This article that I wrote was published on The Sunday Times, on the 18th of May, 2014 for coeliac awareness week.

Could gluten be making you ill?

Published on this blog with permission from The Sunday Times. 


If anybody eats healthy and unprocessed foods, increases their intake of foods rich in nutrients and fibre, and couples this with regular exercise, they will definitely help to prevent a myriad of health problems. But a gluten free diet that includes highly processed substitute foods is definitely not the way to go.

”If anybody eats healthy and unprocessed foods, increases their intake of foods rich in nutrients and fibre, and couples this with regular exercise, they will definitely help to prevent a myriad of health problems. But a gluten free diet that includes highly processed substitute foods is definitely not the way to go”.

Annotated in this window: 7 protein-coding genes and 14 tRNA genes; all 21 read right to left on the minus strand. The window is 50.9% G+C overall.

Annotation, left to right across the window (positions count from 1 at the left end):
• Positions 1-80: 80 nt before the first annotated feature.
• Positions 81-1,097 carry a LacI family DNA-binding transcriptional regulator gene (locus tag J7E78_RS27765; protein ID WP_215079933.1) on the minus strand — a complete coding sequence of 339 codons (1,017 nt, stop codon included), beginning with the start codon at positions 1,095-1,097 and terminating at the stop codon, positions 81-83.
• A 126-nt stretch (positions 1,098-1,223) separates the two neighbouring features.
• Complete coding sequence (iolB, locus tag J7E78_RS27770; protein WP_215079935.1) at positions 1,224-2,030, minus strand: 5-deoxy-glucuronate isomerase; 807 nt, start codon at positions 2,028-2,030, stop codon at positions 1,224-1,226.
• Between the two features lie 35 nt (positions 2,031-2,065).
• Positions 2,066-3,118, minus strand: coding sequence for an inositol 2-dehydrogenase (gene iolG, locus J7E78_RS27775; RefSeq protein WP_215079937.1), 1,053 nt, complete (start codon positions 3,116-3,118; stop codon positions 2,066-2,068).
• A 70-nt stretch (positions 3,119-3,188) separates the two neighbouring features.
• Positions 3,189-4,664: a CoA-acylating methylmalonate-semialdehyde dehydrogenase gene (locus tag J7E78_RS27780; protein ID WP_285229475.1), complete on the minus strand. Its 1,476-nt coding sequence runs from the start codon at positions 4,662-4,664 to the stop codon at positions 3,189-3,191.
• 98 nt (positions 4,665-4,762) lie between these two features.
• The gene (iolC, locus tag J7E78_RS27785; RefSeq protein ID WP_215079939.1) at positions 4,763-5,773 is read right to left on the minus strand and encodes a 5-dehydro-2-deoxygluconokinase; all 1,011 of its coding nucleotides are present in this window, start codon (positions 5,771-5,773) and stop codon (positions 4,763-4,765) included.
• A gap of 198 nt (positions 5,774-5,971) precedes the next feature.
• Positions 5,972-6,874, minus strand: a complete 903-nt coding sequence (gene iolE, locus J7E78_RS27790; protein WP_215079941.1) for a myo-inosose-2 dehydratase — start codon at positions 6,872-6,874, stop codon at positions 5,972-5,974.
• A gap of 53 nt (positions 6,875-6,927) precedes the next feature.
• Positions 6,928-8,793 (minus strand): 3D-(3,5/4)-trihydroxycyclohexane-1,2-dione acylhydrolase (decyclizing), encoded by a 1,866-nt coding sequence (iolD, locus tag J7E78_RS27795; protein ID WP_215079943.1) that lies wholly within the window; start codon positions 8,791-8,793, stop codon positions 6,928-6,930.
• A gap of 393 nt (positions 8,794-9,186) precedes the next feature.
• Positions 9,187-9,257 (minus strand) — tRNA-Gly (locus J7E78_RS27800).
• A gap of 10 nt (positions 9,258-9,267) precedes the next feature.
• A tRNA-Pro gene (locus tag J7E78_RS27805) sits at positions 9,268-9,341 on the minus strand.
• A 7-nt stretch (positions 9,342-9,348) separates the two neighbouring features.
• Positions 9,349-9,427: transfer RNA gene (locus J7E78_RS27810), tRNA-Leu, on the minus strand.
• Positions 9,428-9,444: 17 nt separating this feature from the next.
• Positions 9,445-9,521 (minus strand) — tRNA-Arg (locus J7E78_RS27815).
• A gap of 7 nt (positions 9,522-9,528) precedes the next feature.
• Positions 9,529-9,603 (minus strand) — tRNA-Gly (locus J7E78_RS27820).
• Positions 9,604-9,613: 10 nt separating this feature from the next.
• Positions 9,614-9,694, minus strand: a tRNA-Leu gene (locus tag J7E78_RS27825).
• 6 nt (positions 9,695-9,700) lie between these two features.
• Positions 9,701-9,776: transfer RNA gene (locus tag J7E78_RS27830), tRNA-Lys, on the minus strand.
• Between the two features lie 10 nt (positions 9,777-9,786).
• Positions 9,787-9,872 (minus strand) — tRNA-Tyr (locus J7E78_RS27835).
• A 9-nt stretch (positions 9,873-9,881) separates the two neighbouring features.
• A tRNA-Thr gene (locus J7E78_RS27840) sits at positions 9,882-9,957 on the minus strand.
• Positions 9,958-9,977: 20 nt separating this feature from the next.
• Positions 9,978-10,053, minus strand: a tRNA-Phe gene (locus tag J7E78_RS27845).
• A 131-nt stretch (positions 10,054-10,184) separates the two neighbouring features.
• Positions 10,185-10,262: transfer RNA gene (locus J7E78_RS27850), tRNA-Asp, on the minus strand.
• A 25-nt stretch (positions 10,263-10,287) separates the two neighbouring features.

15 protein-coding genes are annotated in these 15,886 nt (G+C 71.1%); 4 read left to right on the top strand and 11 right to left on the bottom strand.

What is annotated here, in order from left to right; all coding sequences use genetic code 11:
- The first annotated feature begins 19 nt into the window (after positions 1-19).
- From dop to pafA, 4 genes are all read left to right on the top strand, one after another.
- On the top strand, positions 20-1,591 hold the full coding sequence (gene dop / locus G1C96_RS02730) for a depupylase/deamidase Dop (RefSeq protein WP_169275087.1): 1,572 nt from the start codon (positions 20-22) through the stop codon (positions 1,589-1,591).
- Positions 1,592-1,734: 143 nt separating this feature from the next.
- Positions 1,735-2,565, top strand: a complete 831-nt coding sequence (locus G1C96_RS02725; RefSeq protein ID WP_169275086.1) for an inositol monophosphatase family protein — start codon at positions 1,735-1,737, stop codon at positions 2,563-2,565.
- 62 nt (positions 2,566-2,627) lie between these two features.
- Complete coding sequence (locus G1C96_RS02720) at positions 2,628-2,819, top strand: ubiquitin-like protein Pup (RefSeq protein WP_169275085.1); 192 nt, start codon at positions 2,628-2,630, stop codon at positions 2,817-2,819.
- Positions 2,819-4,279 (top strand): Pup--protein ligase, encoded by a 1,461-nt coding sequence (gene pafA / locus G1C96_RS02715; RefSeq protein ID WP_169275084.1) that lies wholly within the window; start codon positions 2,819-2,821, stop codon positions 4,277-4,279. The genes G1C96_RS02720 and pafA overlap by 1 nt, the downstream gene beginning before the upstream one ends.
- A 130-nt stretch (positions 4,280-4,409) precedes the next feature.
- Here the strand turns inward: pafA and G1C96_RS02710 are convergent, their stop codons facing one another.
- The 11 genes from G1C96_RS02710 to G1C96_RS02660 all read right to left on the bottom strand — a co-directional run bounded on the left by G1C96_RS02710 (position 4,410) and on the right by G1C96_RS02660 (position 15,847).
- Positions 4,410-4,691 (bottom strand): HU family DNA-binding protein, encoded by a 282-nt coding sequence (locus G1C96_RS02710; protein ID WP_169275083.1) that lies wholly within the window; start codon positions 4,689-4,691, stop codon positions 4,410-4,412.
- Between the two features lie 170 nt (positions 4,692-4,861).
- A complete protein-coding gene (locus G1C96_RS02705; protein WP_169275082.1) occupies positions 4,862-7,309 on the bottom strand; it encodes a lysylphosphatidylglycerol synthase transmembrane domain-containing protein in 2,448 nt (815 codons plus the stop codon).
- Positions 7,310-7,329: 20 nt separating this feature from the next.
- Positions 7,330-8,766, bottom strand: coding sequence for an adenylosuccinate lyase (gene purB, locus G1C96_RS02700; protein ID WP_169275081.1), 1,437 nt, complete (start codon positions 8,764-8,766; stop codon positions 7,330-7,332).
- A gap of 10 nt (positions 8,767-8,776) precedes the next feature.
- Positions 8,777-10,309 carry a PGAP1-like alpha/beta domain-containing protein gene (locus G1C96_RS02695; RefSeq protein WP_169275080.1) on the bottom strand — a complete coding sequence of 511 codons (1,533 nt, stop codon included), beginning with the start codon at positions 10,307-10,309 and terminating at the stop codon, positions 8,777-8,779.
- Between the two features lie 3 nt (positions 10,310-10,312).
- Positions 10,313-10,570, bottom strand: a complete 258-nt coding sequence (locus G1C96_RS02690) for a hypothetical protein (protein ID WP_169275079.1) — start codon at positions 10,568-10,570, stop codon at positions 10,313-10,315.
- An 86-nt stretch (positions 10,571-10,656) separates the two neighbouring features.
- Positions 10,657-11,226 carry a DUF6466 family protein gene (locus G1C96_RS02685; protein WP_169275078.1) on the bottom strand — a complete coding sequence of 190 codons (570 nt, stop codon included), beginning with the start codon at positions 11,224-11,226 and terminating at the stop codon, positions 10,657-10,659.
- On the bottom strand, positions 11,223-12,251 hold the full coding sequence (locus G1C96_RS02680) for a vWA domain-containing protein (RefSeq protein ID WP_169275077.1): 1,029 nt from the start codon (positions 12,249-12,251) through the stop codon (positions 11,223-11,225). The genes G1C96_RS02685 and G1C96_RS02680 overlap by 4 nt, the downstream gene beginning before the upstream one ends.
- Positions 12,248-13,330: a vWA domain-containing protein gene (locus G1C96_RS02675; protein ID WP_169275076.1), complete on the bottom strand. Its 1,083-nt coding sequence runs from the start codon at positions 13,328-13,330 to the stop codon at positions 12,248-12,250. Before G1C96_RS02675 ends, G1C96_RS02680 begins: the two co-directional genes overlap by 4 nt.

Gluten-free – the latest cliché in the world of trendy diets. The current popularity of this diet can be largely attributed to bestsellers like ‘’Wheat Belly’’ by Dr. William Davis, and ‘’Grain Brain’’ by Dr. David Perlmutter. Unfortunately these books and much of the anti-gluten propaganda is based on little or no scientific literature. It is a combination of celebrity doctors, popular bloggers and clever marketing strategies that are fuelling the anti gluten sentiments in the general population.


Usually, the first thought that pops into somebody’s head when the word gluten is uttered, is ‘’bread and pasta’’. Gluten is found in wheat, barley, rye and their derivatives. Although gluten is found in yummy breads and cakes, it is also hidden in many unlikely foods like imitation meats, stock cubes, deli meats, sauces, chocolate, ice cream and in so many other processed foods. A gluten free diet is not as simple as eating a burger without a bun. A person who requires a gluten free diet, will become an excellent gluten detective, scrutinizing every label and questioning every person who prepares their meals. Even a trace of gluten can make people with true gluten related medical condition ill.


So, should perfectly healthy individuals follow a gluten free diet for improved well-being or other reasons? That is a personal decision, but I urge you to continue reading before you embark on this lifestyle change.